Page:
Later in the 19th century, First Church may have given support to its New Haven sister churches as they helped advocate for the former slaves from the Amistad ship, as well as likely participated in the abolitionist movement of the time. In the late 19th century, First Church began its first youth groups.

20th Century
By the early 20th century, the causes of the First-Plymouth division had been forgotten. Under the leadership of the Reverend Charles Atkins of The Plymouth Church, and due to spiritual and financial concerns, the two churches became one again in 1926. The name of the one new church became The Church of Christ, Congregational. In 1951 the Plymouth Church was torn down so that a new Plymouth Building could be built, including its Woodruff Chapel and two Sunday school wings (for young Baby Boomers).

In 1943, First Church hired its first Associate Pastor. In the 1950s and 60s the church expanded its music ministry and purchased the then new Holtkamp organ that is still used today in our Sanctuary balcony. Ground under the Sanctuary was dug out to build more Sunday School rooms. In the 1960s the church began its Emma Davis Medical Equipment Ministry in memory of Ms. Davis' work to help unite people and items they needed.

On January 25, 1961, the church membership ratified the constitution and accepted membership in the newly-formed denomination, The United Church of Christ. At that time our name was changed to its present name: The First United Church of Christ (Congregational). 

In the 1970s and 1980s the church helped found Milford's homeless shelter--Beth El Center--and our own transitional apartment ministry, Sojourners Haven. The Christian Education ministry remained strong, helped in large part to involved laypeople and a tradition of active Directors and Ministers of Christian Education. In 2000, the high school youth group went on its first mission trip (to Virginia) and has served in disaster zones and regions in need for a week almost every summer since. Also in 2000, major repairs were made to our historic Meetinghouse steeple.

In 2002 the church sold its historic communion and baptism silver, which paid for the 65-space church parking lot across the street from the main church.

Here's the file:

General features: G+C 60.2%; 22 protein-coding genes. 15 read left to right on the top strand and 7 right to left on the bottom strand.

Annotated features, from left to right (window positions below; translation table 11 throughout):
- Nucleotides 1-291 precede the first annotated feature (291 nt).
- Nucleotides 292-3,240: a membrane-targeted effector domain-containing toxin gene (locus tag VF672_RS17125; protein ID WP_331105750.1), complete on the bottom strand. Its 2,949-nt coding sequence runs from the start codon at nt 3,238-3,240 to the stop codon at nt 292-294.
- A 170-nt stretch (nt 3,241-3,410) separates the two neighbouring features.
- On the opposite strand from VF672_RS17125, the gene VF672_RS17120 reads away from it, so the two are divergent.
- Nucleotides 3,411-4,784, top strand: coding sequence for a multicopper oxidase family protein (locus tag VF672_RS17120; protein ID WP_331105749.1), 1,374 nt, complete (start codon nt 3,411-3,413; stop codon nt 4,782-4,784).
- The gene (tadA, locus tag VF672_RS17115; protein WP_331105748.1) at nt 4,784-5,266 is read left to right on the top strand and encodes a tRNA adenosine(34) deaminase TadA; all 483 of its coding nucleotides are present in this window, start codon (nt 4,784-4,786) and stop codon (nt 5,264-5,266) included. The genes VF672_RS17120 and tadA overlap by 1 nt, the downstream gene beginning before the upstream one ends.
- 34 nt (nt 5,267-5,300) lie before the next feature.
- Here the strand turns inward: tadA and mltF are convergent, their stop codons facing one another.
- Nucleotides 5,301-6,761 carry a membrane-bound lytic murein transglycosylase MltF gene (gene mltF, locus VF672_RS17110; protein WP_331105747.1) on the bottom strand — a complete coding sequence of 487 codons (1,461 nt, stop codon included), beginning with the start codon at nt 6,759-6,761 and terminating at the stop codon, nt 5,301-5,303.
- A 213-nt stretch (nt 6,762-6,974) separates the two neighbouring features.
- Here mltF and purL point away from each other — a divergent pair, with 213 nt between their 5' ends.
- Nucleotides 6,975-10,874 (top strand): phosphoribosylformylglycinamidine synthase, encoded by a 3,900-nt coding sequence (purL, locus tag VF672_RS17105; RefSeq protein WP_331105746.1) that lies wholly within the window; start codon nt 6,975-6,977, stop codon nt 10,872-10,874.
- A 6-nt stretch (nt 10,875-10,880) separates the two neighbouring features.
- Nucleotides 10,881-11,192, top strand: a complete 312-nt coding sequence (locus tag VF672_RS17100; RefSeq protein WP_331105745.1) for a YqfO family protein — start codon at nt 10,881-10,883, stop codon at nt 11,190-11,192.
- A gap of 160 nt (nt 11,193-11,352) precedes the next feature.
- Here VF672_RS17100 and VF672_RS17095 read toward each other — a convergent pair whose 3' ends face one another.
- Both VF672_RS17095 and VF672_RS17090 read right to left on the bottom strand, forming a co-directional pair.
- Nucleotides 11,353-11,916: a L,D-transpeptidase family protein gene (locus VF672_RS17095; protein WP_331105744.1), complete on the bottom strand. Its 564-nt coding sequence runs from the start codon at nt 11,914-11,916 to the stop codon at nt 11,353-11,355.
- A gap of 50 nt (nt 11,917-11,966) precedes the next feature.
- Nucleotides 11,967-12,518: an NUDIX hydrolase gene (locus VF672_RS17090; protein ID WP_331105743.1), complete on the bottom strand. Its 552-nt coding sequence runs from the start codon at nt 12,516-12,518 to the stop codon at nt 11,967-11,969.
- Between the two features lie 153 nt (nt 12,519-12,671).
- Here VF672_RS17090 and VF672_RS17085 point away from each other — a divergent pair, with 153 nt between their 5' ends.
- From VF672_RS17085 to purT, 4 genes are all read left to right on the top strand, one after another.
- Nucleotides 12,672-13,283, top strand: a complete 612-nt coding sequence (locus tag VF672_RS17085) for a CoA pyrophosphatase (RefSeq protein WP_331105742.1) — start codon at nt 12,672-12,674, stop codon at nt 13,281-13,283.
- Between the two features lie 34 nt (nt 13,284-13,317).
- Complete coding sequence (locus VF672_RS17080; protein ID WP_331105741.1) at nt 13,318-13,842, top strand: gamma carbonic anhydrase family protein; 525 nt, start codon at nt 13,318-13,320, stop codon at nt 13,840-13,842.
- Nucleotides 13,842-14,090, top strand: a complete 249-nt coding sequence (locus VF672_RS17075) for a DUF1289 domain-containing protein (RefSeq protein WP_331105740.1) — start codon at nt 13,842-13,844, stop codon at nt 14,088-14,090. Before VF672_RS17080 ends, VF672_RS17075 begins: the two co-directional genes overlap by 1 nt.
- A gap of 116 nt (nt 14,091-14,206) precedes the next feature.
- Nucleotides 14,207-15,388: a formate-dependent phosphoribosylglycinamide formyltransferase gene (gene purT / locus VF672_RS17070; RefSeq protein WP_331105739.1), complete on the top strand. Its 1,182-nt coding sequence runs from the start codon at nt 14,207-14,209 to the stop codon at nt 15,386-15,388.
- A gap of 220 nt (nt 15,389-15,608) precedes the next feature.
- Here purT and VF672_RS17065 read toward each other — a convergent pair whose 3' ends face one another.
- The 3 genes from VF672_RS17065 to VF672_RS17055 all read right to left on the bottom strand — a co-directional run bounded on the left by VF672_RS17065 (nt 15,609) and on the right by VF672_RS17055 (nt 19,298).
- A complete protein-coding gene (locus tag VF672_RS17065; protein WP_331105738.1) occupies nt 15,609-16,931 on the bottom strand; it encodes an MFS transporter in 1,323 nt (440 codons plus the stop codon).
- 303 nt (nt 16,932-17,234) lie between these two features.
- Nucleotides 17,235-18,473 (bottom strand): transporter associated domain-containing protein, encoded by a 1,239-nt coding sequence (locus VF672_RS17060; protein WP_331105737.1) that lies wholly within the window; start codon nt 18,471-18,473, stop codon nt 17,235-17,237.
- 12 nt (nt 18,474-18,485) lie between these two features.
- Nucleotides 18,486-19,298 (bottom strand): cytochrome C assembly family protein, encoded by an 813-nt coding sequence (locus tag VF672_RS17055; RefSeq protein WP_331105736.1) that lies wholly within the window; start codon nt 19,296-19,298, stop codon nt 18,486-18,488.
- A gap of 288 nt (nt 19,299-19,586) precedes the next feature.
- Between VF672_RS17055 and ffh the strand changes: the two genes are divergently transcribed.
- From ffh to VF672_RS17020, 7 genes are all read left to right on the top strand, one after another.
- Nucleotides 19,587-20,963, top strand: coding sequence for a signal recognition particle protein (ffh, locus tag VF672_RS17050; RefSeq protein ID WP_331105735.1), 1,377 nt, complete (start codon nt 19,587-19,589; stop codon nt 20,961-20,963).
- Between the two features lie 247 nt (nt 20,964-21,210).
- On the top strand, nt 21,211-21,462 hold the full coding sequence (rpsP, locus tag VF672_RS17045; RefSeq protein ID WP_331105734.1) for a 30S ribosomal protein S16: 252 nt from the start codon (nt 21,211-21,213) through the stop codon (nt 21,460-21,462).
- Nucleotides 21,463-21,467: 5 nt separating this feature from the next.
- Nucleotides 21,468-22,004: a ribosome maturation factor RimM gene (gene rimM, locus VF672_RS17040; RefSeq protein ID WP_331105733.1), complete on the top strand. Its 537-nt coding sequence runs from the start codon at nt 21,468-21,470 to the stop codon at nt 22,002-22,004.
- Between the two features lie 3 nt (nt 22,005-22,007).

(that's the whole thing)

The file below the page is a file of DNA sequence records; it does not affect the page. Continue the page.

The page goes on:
Between 1945 and 2013, the church had only three settled Senior Pastors: Irv Thursby (1945-1977), Bill Soper (1977-1996), and Jim Tudesco (1999-2013). Our long-time Associate Pastor, the Rev. Adam E. Eckhart, was called to be our new Senior Pastor in December 2014. All our staff have been hired or called since then, including Rev. Ashley Grant (Associate Pastor), Daniel Brownell (Music Minister), Kelsey DeCarlo (Minister of Faith Formation), Mark Byers (Sexton), and Nicole Moore (Office Administrator).

Volunteers, however, remain the driving force of our church's mission, with over 125 people volunteering each week at church during the school year, in addition to the committee members and chairs, officers and other representatives who are formed in faith and support each other in mutual ministry here.

First Church's commitment to God's love for all people has given birth to new ministries in recent years, including Milford Food 2 Kids, an outreach ministry that feeds over 160 food insecure Milford schoolchildren every weekend during the school year. On Pentecost 2019, the church vote overwhelmingly to adopt an Open and Affirming covenant, declaring to the world our faith that God through Christ calls us to include all people in our ministry.

Today: 380 Years and Beyond

Our music, outreach, Christian formation and youth ministries keep us engaged with God's call, praising and serving God every week and every day. We are proud of our sacred, engaging and joyful worship, which brings our generations together to worship God with praise and love. Starting in March 2020, we have been faced with adapting to the challenges of the COVID-19 pandemic: creating online worship and other content, feeding people in a time of greater resource need, and seeking to connect spiritually while remaining physically distant. 

We continue to actively invite people to join us in our faith and community. We pray that God has more light and truth to reveal to us and more opportunities to serve and build each other up in faith community into the future.